It's funny that I first learned what smoke tests are just a few minutes ago. autrijus is mentioning them in his pugs reports all the time, but I just thought it's some slang for tests ;-/
Anyway, the scenario is: daily builds are good, so is frequent testing.
However, sometime testing takes time. Testbases grow big (which is good) and sometimes take a long time to run - up to days for large projects that use tests to exercise boundary cases. This is a problem - how do you build daily with such long tests ?
Solution: smoke tests - a small and quick set of tests that take a hour or two to run. These assure that the system "doesn't smoke" after a build - i.e. doesn't crash the machine, throw a segfault, declare that 2+2=5. Just a few trivial tests can go a long way cleaning up major and basic bugs.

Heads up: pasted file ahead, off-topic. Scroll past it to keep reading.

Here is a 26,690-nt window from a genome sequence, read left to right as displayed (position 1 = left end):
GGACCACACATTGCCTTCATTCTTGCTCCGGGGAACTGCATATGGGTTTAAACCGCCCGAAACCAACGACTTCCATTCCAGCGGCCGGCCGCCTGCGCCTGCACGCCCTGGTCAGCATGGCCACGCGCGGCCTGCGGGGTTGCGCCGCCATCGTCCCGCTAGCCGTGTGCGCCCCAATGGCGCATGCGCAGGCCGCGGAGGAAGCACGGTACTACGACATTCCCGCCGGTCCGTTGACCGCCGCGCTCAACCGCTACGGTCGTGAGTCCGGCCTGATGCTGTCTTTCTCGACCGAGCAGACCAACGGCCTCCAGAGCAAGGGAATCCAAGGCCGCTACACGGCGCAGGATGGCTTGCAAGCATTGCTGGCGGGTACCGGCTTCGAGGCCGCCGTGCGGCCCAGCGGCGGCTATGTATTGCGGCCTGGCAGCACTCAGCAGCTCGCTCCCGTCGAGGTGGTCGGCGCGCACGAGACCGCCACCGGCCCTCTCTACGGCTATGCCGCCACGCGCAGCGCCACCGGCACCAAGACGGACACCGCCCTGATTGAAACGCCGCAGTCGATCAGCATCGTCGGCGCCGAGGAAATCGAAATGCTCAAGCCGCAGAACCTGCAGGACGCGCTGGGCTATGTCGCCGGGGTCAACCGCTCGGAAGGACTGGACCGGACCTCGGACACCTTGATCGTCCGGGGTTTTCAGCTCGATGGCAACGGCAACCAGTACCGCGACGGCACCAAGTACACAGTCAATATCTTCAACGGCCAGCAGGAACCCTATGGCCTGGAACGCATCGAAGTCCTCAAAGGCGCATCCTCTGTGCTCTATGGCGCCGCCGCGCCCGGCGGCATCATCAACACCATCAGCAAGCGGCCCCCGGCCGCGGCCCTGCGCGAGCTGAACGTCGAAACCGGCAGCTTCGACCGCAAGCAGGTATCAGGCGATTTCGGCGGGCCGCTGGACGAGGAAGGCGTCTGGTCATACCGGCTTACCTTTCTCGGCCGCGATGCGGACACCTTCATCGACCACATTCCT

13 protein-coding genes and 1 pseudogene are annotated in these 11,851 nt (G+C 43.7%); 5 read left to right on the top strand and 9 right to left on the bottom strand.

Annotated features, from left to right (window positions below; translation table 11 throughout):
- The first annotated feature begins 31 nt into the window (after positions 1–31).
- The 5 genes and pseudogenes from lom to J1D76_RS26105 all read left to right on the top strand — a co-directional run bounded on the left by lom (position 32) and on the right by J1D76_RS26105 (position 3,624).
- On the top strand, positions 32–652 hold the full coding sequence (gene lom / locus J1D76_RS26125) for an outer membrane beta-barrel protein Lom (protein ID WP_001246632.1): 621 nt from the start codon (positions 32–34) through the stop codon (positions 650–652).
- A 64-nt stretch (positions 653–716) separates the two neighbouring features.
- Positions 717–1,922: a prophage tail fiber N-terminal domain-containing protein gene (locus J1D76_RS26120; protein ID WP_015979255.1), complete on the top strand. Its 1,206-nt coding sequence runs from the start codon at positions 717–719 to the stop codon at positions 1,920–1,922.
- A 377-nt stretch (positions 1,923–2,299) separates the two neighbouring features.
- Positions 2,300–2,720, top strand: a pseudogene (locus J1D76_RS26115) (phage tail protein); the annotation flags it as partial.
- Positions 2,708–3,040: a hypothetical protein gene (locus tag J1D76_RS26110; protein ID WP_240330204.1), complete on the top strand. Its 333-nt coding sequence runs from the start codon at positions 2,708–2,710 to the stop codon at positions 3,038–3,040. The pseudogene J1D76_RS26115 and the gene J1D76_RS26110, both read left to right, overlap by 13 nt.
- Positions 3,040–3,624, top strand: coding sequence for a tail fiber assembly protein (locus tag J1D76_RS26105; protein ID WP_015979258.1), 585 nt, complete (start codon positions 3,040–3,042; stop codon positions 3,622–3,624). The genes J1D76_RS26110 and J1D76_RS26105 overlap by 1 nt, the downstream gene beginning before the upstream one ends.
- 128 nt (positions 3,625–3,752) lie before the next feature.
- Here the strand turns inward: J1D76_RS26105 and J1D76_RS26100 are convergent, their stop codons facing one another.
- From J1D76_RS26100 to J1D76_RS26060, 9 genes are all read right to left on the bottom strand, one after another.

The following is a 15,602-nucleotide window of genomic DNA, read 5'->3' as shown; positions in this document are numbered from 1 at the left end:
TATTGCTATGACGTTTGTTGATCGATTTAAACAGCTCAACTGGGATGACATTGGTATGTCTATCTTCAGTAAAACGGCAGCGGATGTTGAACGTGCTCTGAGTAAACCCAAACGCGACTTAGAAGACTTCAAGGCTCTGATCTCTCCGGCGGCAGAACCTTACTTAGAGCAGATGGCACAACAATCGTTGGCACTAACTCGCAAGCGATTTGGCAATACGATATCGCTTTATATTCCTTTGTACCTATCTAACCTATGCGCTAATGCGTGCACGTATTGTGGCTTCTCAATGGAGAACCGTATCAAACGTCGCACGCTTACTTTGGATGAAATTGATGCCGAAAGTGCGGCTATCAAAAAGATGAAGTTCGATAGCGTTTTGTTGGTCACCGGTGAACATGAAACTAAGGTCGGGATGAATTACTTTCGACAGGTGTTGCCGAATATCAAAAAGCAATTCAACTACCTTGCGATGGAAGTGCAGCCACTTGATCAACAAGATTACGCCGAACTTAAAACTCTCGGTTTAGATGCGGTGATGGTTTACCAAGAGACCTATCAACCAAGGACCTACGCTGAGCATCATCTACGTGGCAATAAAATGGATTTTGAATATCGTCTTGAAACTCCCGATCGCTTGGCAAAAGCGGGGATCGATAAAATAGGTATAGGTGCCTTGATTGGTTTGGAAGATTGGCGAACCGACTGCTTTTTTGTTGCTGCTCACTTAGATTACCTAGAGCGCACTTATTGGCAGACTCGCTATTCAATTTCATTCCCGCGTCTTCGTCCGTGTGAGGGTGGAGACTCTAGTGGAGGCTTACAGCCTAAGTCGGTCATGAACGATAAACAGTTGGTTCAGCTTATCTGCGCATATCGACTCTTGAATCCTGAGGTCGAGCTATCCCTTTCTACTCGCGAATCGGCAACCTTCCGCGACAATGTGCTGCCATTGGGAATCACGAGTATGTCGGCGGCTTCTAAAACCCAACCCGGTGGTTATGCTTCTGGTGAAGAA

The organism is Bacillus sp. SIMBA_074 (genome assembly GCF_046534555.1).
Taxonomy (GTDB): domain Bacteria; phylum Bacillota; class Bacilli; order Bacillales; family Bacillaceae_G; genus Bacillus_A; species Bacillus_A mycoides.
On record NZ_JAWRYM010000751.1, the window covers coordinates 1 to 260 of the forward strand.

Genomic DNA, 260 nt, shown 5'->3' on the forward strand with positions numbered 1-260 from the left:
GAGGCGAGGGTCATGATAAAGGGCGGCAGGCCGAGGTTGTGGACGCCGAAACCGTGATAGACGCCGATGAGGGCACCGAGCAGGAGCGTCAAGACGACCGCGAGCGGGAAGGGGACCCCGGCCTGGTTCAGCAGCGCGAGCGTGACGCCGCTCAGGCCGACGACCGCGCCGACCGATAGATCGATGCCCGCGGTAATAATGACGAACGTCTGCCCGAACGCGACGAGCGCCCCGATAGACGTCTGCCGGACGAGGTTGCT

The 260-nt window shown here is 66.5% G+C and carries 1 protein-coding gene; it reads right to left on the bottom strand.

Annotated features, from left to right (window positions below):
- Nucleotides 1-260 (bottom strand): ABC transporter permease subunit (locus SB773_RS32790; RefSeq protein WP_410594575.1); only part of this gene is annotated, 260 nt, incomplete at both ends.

So, you build daily + run a smoke-test suite. If it fails - you found a bug and you know it's new - was entered today -> easy to fix. If it passes, fine. Comprehensive tests run all the time and are ready the test the program more thoroughly.
Note: smoke tests are not too applicable to small programs that don't have huge testbases.